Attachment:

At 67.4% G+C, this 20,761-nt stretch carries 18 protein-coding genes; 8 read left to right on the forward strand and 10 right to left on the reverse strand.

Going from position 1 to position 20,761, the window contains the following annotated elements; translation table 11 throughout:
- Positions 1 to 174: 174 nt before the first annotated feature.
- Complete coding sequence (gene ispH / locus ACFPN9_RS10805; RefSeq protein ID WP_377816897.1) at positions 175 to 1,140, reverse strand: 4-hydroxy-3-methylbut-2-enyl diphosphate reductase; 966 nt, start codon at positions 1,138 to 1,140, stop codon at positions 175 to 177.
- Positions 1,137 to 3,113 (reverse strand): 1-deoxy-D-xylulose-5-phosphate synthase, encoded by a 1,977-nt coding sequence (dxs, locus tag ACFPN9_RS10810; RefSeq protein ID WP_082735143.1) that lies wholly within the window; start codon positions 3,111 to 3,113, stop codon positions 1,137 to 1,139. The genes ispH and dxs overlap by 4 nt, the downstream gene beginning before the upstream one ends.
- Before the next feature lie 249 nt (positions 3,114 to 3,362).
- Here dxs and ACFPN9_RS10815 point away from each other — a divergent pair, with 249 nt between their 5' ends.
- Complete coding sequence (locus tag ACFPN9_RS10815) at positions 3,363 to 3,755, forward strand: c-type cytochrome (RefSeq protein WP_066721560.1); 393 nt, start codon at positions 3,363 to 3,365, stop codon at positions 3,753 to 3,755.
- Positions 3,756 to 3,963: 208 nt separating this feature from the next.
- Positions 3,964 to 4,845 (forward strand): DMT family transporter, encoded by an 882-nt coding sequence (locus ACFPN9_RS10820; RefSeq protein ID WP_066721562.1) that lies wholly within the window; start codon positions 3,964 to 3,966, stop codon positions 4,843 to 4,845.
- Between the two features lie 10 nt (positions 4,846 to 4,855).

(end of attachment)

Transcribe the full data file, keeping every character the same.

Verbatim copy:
At 67.4% G+C, this 20,761-nt stretch carries 18 protein-coding genes; 8 read left to right on the forward strand and 10 right to left on the reverse strand.

Going from position 1 to position 20,761, the window contains the following annotated elements; translation table 11 throughout:
- Positions 1 to 174: 174 nt before the first annotated feature.
- Complete coding sequence (gene ispH / locus ACFPN9_RS10805; RefSeq protein ID WP_377816897.1) at positions 175 to 1,140, reverse strand: 4-hydroxy-3-methylbut-2-enyl diphosphate reductase; 966 nt, start codon at positions 1,138 to 1,140, stop codon at positions 175 to 177.
- Positions 1,137 to 3,113 (reverse strand): 1-deoxy-D-xylulose-5-phosphate synthase, encoded by a 1,977-nt coding sequence (dxs, locus tag ACFPN9_RS10810; RefSeq protein ID WP_082735143.1) that lies wholly within the window; start codon positions 3,111 to 3,113, stop codon positions 1,137 to 1,139. The genes ispH and dxs overlap by 4 nt, the downstream gene beginning before the upstream one ends.
- Before the next feature lie 249 nt (positions 3,114 to 3,362).
- Here dxs and ACFPN9_RS10815 point away from each other — a divergent pair, with 249 nt between their 5' ends.
- Complete coding sequence (locus tag ACFPN9_RS10815) at positions 3,363 to 3,755, forward strand: c-type cytochrome (RefSeq protein WP_066721560.1); 393 nt, start codon at positions 3,363 to 3,365, stop codon at positions 3,753 to 3,755.
- Positions 3,756 to 3,963: 208 nt separating this feature from the next.
- Positions 3,964 to 4,845 (forward strand): DMT family transporter, encoded by an 882-nt coding sequence (locus ACFPN9_RS10820; RefSeq protein ID WP_066721562.1) that lies wholly within the window; start codon positions 3,964 to 3,966, stop codon positions 4,843 to 4,845.
- Between the two features lie 10 nt (positions 4,846 to 4,855).